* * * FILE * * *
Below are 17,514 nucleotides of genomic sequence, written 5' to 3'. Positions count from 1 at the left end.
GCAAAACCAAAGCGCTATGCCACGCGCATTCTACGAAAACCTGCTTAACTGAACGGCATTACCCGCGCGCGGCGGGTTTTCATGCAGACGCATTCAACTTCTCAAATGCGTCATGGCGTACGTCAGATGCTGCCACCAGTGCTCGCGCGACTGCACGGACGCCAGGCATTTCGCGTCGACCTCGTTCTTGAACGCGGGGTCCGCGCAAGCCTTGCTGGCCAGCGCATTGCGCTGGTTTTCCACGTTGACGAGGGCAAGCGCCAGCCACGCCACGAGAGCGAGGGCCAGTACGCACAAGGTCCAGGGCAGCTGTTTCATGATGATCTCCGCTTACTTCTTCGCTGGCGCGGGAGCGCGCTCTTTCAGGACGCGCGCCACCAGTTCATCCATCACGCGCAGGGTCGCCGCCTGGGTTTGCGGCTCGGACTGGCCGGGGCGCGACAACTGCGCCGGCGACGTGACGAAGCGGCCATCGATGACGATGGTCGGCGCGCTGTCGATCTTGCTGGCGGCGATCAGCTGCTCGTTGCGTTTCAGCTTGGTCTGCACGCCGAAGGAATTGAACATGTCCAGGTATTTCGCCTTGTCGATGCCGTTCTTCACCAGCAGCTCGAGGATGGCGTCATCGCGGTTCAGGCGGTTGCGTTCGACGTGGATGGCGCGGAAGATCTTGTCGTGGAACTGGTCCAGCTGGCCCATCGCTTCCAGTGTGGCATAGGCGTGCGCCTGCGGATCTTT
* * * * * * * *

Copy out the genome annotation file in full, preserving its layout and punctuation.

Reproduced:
Below are 17,514 nucleotides of genomic sequence, written 5' to 3'. Positions count from 1 at the left end.
GCAAAACCAAAGCGCTATGCCACGCGCATTCTACGAAAACCTGCTTAACTGAACGGCATTACCCGCGCGCGGCGGGTTTTCATGCAGACGCATTCAACTTCTCAAATGCGTCATGGCGTACGTCAGATGCTGCCACCAGTGCTCGCGCGACTGCACGGACGCCAGGCATTTCGCGTCGACCTCGTTCTTGAACGCGGGGTCCGCGCAAGCCTTGCTGGCCAGCGCATTGCGCTGGTTTTCCACGTTGACGAGGGCAAGCGCCAGCCACGCCACGAGAGCGAGGGCCAGTACGCACAAGGTCCAGGGCAGCTGTTTCATGATGATCTCCGCTTACTTCTTCGCTGGCGCGGGAGCGCGCTCTTTCAGGACGCGCGCCACCAGTTCATCCATCACGCGCAGGGTCGCCGCCTGGGTTTGCGGCTCGGACTGGCCGGGGCGCGACAACTGCGCCGGCGACGTGACGAAGCGGCCATCGATGACGATGGTCGGCGCGCTGTCGATCTTGCTGGCGGCGATCAGCTGCTCGTTGCGTTTCAGCTTGGTCTGCACGCCGAAGGAATTGAACATGTCCAGGTATTTCGCCTTGTCGATGCCGTTCTTCACCAGCAGCTCGAGGATGGCGTCATCGCGGTTCAGGCGGTTGCGTTCGACGTGGATGGCGCGGAAGATCTTGTCGTGGAACTGGTCCAGCTGGCCCATCGCTTCCAGTGTGGCATAGGCGTGCGCCTGCGGATCTTT